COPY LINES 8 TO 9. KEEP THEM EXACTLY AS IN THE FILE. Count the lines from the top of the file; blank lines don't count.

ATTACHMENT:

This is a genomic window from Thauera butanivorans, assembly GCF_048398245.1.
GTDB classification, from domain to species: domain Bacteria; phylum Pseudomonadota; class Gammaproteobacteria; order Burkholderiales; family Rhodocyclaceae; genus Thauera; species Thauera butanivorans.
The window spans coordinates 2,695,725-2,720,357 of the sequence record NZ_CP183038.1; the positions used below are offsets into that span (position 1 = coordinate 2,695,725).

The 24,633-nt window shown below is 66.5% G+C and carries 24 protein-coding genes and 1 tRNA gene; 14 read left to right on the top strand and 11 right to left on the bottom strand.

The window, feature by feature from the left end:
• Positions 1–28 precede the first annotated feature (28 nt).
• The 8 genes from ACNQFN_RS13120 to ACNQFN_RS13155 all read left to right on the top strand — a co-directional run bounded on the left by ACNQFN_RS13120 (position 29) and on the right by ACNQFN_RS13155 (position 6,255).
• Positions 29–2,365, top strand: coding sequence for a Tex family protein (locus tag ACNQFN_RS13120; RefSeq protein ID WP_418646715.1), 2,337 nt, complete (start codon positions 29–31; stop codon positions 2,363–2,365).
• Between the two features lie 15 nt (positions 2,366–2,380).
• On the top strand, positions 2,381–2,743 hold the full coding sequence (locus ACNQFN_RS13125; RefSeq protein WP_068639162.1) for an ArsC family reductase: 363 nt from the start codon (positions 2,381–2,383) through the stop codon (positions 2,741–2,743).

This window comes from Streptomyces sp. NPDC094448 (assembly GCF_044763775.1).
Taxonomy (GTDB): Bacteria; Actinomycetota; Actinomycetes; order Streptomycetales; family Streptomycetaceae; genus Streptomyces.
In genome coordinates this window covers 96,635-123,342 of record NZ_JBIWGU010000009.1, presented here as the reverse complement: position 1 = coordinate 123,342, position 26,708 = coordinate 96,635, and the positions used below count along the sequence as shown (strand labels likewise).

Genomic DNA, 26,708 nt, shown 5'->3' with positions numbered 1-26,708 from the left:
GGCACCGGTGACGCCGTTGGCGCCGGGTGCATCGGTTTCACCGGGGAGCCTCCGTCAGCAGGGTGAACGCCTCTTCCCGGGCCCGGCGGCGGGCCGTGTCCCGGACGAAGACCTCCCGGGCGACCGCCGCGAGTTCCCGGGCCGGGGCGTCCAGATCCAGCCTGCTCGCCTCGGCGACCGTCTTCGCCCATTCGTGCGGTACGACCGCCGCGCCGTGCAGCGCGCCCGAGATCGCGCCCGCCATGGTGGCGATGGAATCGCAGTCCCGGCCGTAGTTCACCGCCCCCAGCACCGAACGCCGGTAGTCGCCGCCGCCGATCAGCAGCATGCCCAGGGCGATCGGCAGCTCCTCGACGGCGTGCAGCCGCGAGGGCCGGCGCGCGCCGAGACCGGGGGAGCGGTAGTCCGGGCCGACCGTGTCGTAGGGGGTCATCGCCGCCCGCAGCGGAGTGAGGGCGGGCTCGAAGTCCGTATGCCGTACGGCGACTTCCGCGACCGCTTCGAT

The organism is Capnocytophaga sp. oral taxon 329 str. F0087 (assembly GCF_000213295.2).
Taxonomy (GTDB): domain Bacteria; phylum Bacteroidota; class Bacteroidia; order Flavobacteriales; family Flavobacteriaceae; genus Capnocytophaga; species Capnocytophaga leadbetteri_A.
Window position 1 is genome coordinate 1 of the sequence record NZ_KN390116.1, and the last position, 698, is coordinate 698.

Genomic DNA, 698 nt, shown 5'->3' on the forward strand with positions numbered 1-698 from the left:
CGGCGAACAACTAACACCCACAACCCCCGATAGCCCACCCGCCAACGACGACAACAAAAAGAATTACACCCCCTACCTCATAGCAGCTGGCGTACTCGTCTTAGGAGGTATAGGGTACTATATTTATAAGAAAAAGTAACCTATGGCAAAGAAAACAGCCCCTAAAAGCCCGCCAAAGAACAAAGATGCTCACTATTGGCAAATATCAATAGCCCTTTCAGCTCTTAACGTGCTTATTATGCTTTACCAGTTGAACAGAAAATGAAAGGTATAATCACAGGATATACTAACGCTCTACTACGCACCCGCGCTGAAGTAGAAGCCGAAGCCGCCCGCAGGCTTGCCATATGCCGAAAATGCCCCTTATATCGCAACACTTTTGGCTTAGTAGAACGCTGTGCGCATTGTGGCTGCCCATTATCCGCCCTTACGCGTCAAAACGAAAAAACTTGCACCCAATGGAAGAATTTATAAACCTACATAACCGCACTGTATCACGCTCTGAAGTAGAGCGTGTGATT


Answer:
• Positions 29–2,365, top strand: coding sequence for a Tex family protein (locus tag ACNQFN_RS13120; RefSeq protein ID WP_418646715.1), 2,337 nt, complete (start codon positions 29–31; stop codon positions 2,363–2,365).
• Between the two features lie 15 nt (positions 2,366–2,380).